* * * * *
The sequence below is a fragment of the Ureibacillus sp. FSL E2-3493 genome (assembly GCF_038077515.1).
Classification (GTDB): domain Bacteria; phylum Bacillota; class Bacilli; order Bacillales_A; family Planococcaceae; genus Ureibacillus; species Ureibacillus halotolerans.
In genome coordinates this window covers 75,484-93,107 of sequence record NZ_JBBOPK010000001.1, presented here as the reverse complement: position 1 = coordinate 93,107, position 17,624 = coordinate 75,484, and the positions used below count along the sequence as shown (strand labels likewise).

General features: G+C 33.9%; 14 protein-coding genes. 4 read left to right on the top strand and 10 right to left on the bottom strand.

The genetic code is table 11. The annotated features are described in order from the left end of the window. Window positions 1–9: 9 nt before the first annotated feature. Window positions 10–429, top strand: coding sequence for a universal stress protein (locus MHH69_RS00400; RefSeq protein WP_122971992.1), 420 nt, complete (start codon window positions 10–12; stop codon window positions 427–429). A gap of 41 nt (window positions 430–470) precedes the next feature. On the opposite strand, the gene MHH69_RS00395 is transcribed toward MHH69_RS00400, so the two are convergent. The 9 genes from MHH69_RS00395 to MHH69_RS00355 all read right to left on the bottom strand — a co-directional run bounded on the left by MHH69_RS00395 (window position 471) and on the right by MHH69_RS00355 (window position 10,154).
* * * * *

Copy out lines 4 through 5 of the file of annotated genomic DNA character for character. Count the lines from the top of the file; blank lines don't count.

General features: G+C 33.9%; 14 protein-coding genes. 4 read left to right on the top strand and 10 right to left on the bottom strand.

The genetic code is table 11. The annotated features are described in order from the left end of the window. Window positions 1–9: 9 nt before the first annotated feature. Window positions 10–429, top strand: coding sequence for a universal stress protein (locus MHH69_RS00400; RefSeq protein WP_122971992.1), 420 nt, complete (start codon window positions 10–12; stop codon window positions 427–429). A gap of 41 nt (window positions 430–470) precedes the next feature. On the opposite strand, the gene MHH69_RS00395 is transcribed toward MHH69_RS00400, so the two are convergent. The 9 genes from MHH69_RS00395 to MHH69_RS00355 all read right to left on the bottom strand — a co-directional run bounded on the left by MHH69_RS00395 (window position 471) and on the right by MHH69_RS00355 (window position 10,154).